Welcome to Ask A Feminist! Playboy’s new column that hopes to create a dialogue between feminism and the Playboy readership. Here we hope to cover everything from sexism in entertainment, to feminism in politics, to relationship and sex questions, and everything in between. Please send your queries for our columnist, Chloe Stillwell, to AskAPlayboyFeminist@gmail.com. We’re excited for this to be a space for discussion, and some columns will be more serious, while others more playful. It’s all what you want to make it, and we hope you’re ready to Ask A Feminist!

In this first edition of Ask A Feminist, a question that felt important and timely to tackle, that I myself, and many women have been asked by men, is what we think of the current upheaval surrounding our society’s awareness of sexual misconduct. For many of us it feels a lot like someone finally turned the light on in the dark and dusty attic of our culture. An attic we’ve been begging them to clean out for years, only to be met with assertions that it’s fine up there, or it would be too much work to change. Now we’re all staring at the hideous wreckage together, and it’s hard to know where to start to unpack it all.

Entering 2018, it feels as if we’re almost in a new age. A slew of high-profile women have spoken out, accompanied by thousands of women echoing in solidarity with the #MeToo movement. Swift justice in the court of public opinion has been laid to many rumored abusers, some famous and some unknown to the masses. Many men are looking to women to explain to them how they should feel about the loss of some of their comedy, film, television and even business heroes. But in a world where women have long been doing the emotional labor of men, this is a delicate area.

Emotional labor can be a foreign concept to some, at least packaged in that feminist vernacular. But it’s a concept that any woman knows well, even if she can’t articulate it. Emotional labor is an umbrella term that encompasses all areas of psychological digestion. Therapy and meditation are emotional labor. So is compartmentalizing or just debriefing a tough fight with a partner. And it’s work that has historically been forced on women. This has happened subtly and over centuries, as the patriarchy has narrowly chiseled the idea of manliness. Stoicism, machismo, an unnatural eschewing of emotions that are labeled “feminine,” like crying or doting on children.This has created a society in which women must do this labor on behalf of men and often society, and trust me, we aren’t in the mood to do it for anyone when it comes to sexual assault.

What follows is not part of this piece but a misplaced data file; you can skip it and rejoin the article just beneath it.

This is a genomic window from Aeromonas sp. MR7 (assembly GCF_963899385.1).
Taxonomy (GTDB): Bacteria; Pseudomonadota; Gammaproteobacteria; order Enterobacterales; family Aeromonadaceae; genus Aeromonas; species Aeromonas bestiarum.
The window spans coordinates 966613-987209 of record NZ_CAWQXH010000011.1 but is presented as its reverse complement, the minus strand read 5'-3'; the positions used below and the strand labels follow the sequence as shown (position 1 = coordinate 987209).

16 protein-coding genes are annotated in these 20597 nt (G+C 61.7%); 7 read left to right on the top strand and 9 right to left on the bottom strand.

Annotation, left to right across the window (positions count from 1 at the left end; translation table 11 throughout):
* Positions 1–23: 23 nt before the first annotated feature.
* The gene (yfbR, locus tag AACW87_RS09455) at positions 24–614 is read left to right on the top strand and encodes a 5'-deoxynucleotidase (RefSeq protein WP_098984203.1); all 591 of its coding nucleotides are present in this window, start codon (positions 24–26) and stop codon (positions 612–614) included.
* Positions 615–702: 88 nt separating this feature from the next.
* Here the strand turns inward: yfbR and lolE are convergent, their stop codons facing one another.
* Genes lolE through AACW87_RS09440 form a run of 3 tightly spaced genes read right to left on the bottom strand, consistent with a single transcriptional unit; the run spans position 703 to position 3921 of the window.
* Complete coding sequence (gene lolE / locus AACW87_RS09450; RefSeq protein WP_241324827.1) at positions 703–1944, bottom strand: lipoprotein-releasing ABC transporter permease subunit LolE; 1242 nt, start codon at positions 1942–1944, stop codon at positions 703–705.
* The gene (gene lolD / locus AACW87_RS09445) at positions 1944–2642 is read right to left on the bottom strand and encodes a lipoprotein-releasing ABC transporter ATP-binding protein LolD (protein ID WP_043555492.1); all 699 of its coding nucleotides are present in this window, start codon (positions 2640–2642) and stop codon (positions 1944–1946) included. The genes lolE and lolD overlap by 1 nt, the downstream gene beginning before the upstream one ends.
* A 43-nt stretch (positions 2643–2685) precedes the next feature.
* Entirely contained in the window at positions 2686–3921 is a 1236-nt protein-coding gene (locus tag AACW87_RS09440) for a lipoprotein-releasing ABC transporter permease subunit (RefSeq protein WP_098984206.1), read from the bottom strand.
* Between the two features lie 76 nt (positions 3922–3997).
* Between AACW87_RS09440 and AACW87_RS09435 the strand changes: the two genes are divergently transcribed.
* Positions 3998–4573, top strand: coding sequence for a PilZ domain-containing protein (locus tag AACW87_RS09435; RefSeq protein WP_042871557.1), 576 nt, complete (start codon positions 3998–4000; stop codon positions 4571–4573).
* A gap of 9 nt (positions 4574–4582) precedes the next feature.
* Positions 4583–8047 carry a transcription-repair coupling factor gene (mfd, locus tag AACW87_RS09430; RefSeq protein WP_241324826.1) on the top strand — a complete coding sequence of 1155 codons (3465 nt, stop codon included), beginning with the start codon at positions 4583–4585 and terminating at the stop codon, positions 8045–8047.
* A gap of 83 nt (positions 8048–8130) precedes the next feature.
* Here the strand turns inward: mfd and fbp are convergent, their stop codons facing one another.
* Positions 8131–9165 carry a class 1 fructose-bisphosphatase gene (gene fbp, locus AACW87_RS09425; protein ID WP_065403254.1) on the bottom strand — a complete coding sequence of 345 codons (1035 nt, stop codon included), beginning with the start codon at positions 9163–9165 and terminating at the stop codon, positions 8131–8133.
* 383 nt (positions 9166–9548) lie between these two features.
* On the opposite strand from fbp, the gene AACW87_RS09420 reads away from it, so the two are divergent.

Many women-identifying individuals are dealing with messy emotions right now. Seeing men brought to their knees for careers fraught with systemic abuse and cover-ups is cathartic, but it also can be a reminder of abuse that’s occurred in our own lives that we have learned to hide. Survivors of more heinous abuse oftentimes block it out as a sort of defense mechanism. Those individuals are even more vulnerable right now, as the constant chatter on the topic can trigger buried memories.

It’s alright to ask close friends and family what their thoughts are, especially if you’re familiar with their experiences. But it’s important to know that you could have no idea that someone has suffered sexual abuse, harassment or misconduct, no matter how close you may be to them, because we have been taught that often it is easier to hide it. It’s important to enter these conversations lightly, with consent from the other party, and to not boundary push if the conversation gets uncomfortable.

But most importantly, if you’re struggling with accepting that certain men you held in high esteem were perverted predators, or that sexual harassment is engrained into almost every aspect of our society—it’s not a woman’s job to warm you up to those ideas. Read. Learn. Write in a journal. The internet is a vast well of resources about sexual assault, feminism and emotional labor. It can’t be the job of the oppressed to educate the oppressor, and once you’ve come to a clearer understanding of sexual assault, you can have a dialogue that’s way more productive.

(It’s also crucial to note that if your goal is to delegitimize the experiences of women, you should just stop talking to them all together—but I’m assuming if you’ve read this far, you’re not one of those kinds of people.)

Last night, Seth Meyers hosted the Golden Globes, one of Hollywood’s most adored award shows. Many actors and actresses wore black in solidarity with survivors and as a protest for change in the industry. This was a prime opportunity for a man to do just what I’m discussing here, do his own emotional labor, and then be an example to others. On top of delivering painfully accurate zingers on Harvey Weinstein, Woody Allen and Kevin Spacey, Meyers said of the opportunity to speak out, “…for a lot of women, this is not something that just happened. So the best thing any man can do right now is listen and try to learn, because none of us are experts in this thing that we have not experienced.”